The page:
Saturday , July 13 2024


By Balpreet Singh, MD. OB/GYN
OBESITY AS SEEN BY AN OB-GYNBy now it’s well established and generally well known that obesity has become an epidemic in the US. The shifting of a “normal” BMI towards a heavier population is increasing the occurrence of a wide spectrum of health issues related to obesity. What’s even more concerning, and frankly more dangerous, is the public’s acceptance of this new “norm”.  Steps need to be taken to resist this acceptance and the complacent attitudes towards a heavier population. Obesity is a health condition, the public needs to be aware and measures must be taken to address this condition in a healthy and beneficial manner.
More than two thirds of adults are overweight or obese. In 2011-2012, 39% of middle aged Americans were obese. During the same time period, obesity was prevalent in 30% of younger adults and 35% of older adults. According to a 2011 Centers for Disease Control and Prevention report, the average rate of obesity was highest in the southern regions of the US, at 30%. This is compared to 29% in the Midwest, 25% in the Northeast and 24% in the West.
All women are at risk of obesity, however, minority women, lowincome women and women who live in certain geographic regions, are at a particularly higher risk.
Overweight is defined as having a body mass index (BMI) of 25 to 30. A BMI that exceeds 30 is the definition of obesity.  The amount of Obesity is further divided into subcategories. Class I obesity is defined as a BMI of between 30 and 35. Class II obesity includes BMIs between 35 and 40. The last subdivision, Class III, encompasses all BMI’s above 40. It’s quite intuitive, however must be stated, that an increased BMI leads to an increased risk to health.
The main cause of obesity is an imbalanced net caloric intake.  A balanced net caloric intake would mean that the amount of calories one takes in equals the amount of calories one uses over time. As a simple equation this is represented by; calories IN equals calories OUT.
Calories IN are all the calories you acquire by eating food or drinking. Calories OUT are the calories your body uses or “burns” to perform basic bodily functions and physical activity.
Overweight and obesity develops over time, when the net caloric intake persistently is greater on the calories IN side of the equation and less on the calories OUT side.
To maintain a healthy weight this equation must be balanced over time. It does not necessarily have to be balanced everyday, however a balance must be achieved over time.
Other causes of obesity include your genetic makeup, preexisting health conditions, medicines, age, pregnancy and lack of sleep. Ask your medical provider how each of these factors can specifically affect your weight gain.
Obesity substantially increases the risk of negative medical outcomes throughout the life span of a woman, particularly for one with class II or class III obesity.  We, as a people, need to understand that obesity doesn’t exclusively affect how we “look”, and more importantly impacts our overall health in negative ways.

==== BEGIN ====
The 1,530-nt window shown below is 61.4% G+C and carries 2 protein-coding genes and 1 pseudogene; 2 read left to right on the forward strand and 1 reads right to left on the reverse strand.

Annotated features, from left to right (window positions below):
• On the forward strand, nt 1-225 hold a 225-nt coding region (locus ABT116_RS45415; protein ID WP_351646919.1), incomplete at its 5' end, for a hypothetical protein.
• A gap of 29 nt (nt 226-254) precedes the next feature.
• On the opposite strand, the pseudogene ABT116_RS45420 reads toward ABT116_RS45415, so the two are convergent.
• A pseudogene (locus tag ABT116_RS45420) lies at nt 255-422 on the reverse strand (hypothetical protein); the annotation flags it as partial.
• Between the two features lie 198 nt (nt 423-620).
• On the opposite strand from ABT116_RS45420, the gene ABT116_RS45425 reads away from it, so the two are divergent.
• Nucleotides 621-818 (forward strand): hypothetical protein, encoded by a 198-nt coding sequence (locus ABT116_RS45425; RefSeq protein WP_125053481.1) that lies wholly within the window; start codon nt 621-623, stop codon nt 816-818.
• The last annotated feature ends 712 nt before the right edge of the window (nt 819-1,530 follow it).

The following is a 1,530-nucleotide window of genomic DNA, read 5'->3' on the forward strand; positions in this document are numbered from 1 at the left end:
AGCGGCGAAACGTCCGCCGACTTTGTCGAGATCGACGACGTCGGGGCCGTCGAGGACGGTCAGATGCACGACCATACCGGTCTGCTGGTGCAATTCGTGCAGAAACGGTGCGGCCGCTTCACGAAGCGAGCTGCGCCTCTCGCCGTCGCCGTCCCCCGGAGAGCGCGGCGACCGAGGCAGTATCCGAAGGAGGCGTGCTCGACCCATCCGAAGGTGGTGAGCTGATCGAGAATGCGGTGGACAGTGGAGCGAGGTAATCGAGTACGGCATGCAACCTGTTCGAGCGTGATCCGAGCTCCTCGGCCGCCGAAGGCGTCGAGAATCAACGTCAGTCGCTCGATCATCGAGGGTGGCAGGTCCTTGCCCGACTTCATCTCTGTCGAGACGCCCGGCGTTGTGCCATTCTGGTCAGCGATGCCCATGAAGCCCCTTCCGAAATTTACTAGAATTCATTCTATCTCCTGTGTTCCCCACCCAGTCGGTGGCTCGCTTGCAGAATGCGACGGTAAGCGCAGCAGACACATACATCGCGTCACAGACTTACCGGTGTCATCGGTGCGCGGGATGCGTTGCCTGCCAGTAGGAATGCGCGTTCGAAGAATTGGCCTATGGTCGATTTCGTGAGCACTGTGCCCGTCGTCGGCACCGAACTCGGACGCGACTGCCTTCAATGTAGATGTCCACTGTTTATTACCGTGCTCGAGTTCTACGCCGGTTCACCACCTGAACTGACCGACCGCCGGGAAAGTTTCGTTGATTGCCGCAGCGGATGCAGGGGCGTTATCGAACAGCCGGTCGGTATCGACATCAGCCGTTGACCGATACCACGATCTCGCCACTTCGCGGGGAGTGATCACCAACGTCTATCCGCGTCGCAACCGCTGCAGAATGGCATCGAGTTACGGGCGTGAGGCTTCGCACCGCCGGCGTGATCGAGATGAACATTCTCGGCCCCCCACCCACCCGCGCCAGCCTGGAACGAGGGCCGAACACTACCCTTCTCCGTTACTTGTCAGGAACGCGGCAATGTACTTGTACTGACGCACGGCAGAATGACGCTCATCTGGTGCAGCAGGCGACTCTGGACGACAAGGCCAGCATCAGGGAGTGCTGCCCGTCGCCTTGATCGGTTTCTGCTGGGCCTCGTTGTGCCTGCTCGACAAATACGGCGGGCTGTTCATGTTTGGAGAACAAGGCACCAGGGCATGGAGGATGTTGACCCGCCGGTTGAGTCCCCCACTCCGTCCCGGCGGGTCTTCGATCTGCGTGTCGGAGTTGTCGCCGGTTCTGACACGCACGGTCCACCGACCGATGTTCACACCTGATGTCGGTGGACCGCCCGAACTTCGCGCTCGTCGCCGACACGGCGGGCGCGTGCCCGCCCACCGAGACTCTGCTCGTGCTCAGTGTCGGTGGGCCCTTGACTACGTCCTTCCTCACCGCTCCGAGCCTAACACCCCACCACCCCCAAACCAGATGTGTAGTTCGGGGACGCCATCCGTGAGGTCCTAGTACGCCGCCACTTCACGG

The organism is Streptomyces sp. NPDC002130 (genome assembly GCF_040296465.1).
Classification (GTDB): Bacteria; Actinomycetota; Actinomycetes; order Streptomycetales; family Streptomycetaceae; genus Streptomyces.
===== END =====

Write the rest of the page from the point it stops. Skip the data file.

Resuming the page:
Conditions that occur at higher rates in obese women (and men) include, and are not limited to, type 2 diabetes, hypertension, high cholesterol, sleep apnea, gall stones, osteoarthritis, coronary heart disease, stroke and certain types of cancer.
In particular type 2 diabetes, hypertension, high cholesterol and sleep apnea may lead to further complications such as stroke and coronary heart disease. These conditions are easily screened for and should be screened for in overweight and obese patients.
Tragically, type 2 diabetes, at one time extremely rare in children, is being seen at higher and higher rates amongst this age group. Obesity in childhood will more often than not lead to obesity in adulthood. Intervention, including physical activity and healthy eating habits, at a young age is integral in our fight against the rising obesity epidemic.
Obesity presents a number of concerns during pregnancy. It affects both mother and child.
Obesity during pregnancy increases the mother’s risk of developing health problems such as gestational diabetes, preeclampsia and sleep apnea.
Obesity may also effect the development of the baby. Obese women are at increased risk of pregnancy loss, when compared to women of normal weight. Birth defects occur at a higher rate with obese moms. These defects included heart and neural tube defects. Babies born to obese mothers may be larger than normal, a condition known as macrosomia. Macrosomia is concerning due to its ability to cause complications during delivery, including shoulder dystocia. One of the gravest complications of obesity is still birth. The higher the woman’s BMI, the greater the risk of still birth.
Weight loss prior to becoming pregnant is the optimal approach to decreasing the risks associated with obesity. Even small amounts of weight loss, 10 to 20 lbs, will help to improve your overall health and increase the likelihood of a healthy pregnancy.
Losing weight, for many is a daunting proposition. One of the primary factors leading to failure is the belief that extreme measures must be taken. These extreme measures, more often than not, are not sustainable. They require too drastic of an adjustment to what is already well established as an individual’s norm. Extreme fluctuations in weight up or down are not healthy. Minor steps, continued gradual adjustments to diet and activity, add up to major changes. The approach to weight loss should not be made to seem monumental, it’s discouraging. Just take that first step and you’ll be amazed how far it’ll take you.
Munroe Regional Medical Center
1307 S. Pine Avenue, Ocala, FL 34471
(352) 368-2238

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